Assessment of the Positive and Negative Effects of Earwigs in Apple Orchards

Project Overview

GW18-039
Project Type: Graduate Student
Funds awarded in 2018: $17,875.00
Projected End Date: 07/31/2018
Grant Recipient: Washington State University
Region: Western
State: Washington
Graduate Student:
Major Professor:
Dr. David Crowder
Washington State University

Commodities

  • Fruits: apples

Practices

  • Education and Training: extension
  • Pest Management: biological control, field monitoring/scouting, integrated pest management

    Proposal abstract:

    Biological control (pest suppression by predators and parasitoids) is a critical component of integrated pest management (IPM) for apple pests. Biological control is particularly crucial for management of the woolly apple aphids (Eriosoma lanigerum), because they are difficult to manage with currently available insecticides. We interviewed apple orchard managers about the effectiveness of different predators for suppressing woolly apple aphids, and they clearly considered the European earwig (Forficula auricularia) as the least valuable. In contrast, many studies suggest earwigs are a key predator of woolly apple aphids. Apple orchard managers sometimes expressed concerns that earwigs directly damage apple fruits, but in fact, it is not clear whether earwigs cause damage or merely seek shelter in existing wounds. Given that earwigs are very common in apple orchards ,there is a need to assess whether earwigs in apple orchards are a pest, a beneficial, or both.

    We propose to quantify positive effects (aphid suppression) and negative effects (fruit damage) of earwigs in commercial apple orchards, and compare the perceptions of interviewed managers with our field data. We will accomplish this by (1) manipulation of earwig densities in commercial orchards, (2) molecular analysis of earwig stomach contents, and (3) in-depth interviews with apple orchard managers. Based on literature and our preliminary data, we hypothesize that earwigs suppress woolly apple aphids and do not initiate damage to apple fruit. The goal of our outreach program will be to use presentations, publications, and mass media to alert apple orchard managers to the effects of earwigs, and to recommend appropriate tactics to harness their benefits. This research and outreach will provide information to prevent unnecessary sprays targeted against earwigs and to improve woolly apple aphid management. Our project therefore meets SARE goals of promoting agricultural sustainability while minimizing impacts on the environment.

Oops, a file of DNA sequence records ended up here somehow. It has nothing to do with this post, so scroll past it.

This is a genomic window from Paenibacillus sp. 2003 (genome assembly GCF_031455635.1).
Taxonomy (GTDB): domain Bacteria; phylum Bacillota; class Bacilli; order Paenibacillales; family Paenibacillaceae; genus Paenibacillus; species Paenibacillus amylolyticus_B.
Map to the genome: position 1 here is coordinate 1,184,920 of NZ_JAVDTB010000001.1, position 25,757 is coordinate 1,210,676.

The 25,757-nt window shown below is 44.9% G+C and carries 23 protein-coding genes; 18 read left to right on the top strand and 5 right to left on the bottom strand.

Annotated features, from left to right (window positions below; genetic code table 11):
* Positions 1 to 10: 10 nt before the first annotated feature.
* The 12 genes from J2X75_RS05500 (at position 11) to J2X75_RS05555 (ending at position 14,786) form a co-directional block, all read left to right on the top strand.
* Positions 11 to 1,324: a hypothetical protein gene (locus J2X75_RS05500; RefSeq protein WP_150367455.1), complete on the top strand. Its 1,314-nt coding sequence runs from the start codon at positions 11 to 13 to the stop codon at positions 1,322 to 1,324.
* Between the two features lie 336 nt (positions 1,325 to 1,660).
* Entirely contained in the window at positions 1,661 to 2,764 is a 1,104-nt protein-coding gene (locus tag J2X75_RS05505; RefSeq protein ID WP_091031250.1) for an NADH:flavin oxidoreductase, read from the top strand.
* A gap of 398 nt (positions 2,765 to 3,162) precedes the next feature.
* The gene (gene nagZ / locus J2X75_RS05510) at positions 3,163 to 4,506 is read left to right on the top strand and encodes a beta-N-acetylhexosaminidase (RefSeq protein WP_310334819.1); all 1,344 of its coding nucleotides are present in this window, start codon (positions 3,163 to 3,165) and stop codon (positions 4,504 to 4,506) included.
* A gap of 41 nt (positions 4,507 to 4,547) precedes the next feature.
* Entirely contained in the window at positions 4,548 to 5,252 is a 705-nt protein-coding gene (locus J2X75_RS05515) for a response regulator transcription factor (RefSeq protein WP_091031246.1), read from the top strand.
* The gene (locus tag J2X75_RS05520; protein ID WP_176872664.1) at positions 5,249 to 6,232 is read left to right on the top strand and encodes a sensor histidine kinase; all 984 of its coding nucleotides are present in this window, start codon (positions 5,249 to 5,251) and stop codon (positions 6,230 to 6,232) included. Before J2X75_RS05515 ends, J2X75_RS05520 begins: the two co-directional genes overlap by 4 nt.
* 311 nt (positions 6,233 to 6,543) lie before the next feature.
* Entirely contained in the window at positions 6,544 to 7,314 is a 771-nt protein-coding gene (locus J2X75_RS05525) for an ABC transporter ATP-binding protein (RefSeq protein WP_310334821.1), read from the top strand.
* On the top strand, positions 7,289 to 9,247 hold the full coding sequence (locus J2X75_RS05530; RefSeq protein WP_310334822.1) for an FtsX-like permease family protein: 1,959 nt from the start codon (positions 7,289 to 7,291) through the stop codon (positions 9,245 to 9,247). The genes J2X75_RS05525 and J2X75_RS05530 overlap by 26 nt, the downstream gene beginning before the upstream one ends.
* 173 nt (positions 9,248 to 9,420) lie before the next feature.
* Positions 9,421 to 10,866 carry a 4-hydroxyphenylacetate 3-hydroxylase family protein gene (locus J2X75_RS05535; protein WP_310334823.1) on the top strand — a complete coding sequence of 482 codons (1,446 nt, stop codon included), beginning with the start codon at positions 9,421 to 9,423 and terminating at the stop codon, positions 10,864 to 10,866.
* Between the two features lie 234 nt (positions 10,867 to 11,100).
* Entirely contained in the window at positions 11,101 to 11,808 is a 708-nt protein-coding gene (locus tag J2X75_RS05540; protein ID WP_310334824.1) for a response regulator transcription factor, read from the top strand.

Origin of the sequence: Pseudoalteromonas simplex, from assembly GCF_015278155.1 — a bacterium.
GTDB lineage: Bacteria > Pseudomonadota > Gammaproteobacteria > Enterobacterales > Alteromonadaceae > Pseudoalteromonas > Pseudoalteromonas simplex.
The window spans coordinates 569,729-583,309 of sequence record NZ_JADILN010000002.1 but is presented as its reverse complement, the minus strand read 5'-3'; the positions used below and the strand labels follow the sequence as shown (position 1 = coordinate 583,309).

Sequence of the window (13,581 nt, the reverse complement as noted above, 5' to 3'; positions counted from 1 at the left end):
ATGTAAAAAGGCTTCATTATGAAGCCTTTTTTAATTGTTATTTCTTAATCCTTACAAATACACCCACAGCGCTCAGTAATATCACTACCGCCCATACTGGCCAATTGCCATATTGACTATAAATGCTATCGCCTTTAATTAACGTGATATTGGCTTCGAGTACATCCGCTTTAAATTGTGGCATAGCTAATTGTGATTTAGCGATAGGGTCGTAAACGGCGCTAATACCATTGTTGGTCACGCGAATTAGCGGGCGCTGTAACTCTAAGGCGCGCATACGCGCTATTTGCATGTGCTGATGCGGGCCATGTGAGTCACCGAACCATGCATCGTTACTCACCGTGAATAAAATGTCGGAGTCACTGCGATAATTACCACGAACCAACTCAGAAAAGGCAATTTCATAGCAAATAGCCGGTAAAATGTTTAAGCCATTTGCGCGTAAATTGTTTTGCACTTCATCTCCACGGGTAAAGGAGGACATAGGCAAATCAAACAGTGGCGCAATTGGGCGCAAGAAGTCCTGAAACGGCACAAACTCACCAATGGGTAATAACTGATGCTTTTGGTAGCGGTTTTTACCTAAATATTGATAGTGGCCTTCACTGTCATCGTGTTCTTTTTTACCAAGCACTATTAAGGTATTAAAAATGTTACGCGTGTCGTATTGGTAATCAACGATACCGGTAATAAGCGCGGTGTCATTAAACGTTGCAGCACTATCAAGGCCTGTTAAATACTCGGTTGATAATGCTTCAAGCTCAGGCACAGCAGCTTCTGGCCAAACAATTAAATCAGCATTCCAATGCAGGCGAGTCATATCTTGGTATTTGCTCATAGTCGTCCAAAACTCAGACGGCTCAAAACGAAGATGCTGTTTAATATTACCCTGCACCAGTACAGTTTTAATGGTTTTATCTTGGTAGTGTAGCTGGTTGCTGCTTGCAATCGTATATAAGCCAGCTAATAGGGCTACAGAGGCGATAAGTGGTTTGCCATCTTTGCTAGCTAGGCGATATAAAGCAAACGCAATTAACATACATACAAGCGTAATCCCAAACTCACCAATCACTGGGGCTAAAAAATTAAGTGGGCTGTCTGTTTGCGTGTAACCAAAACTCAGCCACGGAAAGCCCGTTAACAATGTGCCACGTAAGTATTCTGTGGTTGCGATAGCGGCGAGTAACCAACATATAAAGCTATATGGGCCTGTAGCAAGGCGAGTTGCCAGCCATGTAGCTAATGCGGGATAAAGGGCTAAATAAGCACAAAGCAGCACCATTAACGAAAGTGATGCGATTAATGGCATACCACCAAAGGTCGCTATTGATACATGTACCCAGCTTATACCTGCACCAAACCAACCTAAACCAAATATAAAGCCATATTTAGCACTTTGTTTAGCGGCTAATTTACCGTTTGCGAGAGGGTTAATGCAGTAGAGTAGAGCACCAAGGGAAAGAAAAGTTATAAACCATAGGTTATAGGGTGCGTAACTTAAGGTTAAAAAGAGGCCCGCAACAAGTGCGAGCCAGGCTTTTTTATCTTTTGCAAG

Project objectives from proposal:

    Objective 1.  Test for positive and negative effects of earwigs in apple orchards

    Sub-objective 1a: manipulate and monitor earwig densities within4 apple orchards

    Sub-objective 1b: count the number of woolly apple aphid, rosy apple aphid, and green apple aphid colonies in the study sections (May to October 2017)

    Sub-objective 1c: quantify and characterize fruit damage in the study sections

    Objective 2.  Assess what earwigs fed upon in the 4 apple orchards by molecular analysis of gut contents

    Sub-objective 2a: collect samples of 20 earwigs from at least 6time points from a non-manipulated control section of each site

    Sub-objective 2b: Dissect stomachs of all earwigs and test each for presence of woolly apple aphid DNA

    Sub-objective 2c: Broadly characterize the diet of earwigs using next generation sequencing of DNA found in their stomachs

    Objective 3. Learn apple orchardist perceptions of earwigs through in-depth interviews

    Sub-objective 3a: conduct recorded interviews at least 20 apple industry professionals involved in pest management decisions (e.g., owners, managers, consultants)

    Sub-objective 3b: transcribe interviews to text and analyze responses

    Any opinions, findings, conclusions, or recommendations expressed in this publication are those of the author(s) and do not necessarily reflect the view of the U.S. Department of Agriculture or SARE.